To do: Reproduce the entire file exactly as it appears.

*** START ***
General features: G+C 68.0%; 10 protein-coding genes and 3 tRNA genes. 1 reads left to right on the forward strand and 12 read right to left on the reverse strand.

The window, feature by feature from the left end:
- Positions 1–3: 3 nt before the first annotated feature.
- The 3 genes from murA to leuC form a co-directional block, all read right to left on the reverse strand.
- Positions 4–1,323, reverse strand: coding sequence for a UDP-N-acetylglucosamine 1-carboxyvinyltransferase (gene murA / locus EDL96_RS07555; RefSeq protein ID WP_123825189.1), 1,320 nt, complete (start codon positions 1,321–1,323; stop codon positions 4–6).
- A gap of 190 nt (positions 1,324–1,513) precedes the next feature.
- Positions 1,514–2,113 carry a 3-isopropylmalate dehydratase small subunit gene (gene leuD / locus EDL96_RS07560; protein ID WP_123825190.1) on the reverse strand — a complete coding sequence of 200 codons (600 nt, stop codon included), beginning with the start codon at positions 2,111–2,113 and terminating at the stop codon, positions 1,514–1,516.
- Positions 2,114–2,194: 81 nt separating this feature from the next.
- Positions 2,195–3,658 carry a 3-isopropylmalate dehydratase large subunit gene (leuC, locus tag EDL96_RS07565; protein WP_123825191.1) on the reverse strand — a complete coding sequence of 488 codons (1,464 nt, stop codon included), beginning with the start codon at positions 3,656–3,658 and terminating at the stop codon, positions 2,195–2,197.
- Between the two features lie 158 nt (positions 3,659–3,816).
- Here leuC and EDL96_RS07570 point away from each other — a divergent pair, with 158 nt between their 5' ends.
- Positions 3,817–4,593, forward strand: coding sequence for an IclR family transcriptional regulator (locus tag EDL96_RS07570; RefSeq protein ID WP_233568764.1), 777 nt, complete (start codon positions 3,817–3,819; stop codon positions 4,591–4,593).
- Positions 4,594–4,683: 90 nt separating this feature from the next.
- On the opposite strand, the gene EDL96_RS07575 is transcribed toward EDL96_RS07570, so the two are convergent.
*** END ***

General features: G+C 68.0%; 10 protein-coding genes and 3 tRNA genes. 1 reads left to right on the forward strand and 12 read right to left on the reverse strand.

The window, feature by feature from the left end:
- Positions 1–3: 3 nt before the first annotated feature.
- The 3 genes from murA to leuC form a co-directional block, all read right to left on the reverse strand.
- Positions 4–1,323, reverse strand: coding sequence for a UDP-N-acetylglucosamine 1-carboxyvinyltransferase (gene murA / locus EDL96_RS07555; RefSeq protein ID WP_123825189.1), 1,320 nt, complete (start codon positions 1,321–1,323; stop codon positions 4–6).
- A gap of 190 nt (positions 1,324–1,513) precedes the next feature.
- Positions 1,514–2,113 carry a 3-isopropylmalate dehydratase small subunit gene (gene leuD / locus EDL96_RS07560; protein ID WP_123825190.1) on the reverse strand — a complete coding sequence of 200 codons (600 nt, stop codon included), beginning with the start codon at positions 2,111–2,113 and terminating at the stop codon, positions 1,514–1,516.
- Positions 2,114–2,194: 81 nt separating this feature from the next.
- Positions 2,195–3,658 carry a 3-isopropylmalate dehydratase large subunit gene (leuC, locus tag EDL96_RS07565; protein WP_123825191.1) on the reverse strand — a complete coding sequence of 488 codons (1,464 nt, stop codon included), beginning with the start codon at positions 3,656–3,658 and terminating at the stop codon, positions 2,195–2,197.
- Between the two features lie 158 nt (positions 3,659–3,816).
- Here leuC and EDL96_RS07570 point away from each other — a divergent pair, with 158 nt between their 5' ends.
- Positions 3,817–4,593, forward strand: coding sequence for an IclR family transcriptional regulator (locus tag EDL96_RS07570; RefSeq protein ID WP_233568764.1), 777 nt, complete (start codon positions 3,817–3,819; stop codon positions 4,591–4,593).
- Positions 4,594–4,683: 90 nt separating this feature from the next.
- On the opposite strand, the gene EDL96_RS07575 is transcribed toward EDL96_RS07570, so the two are convergent.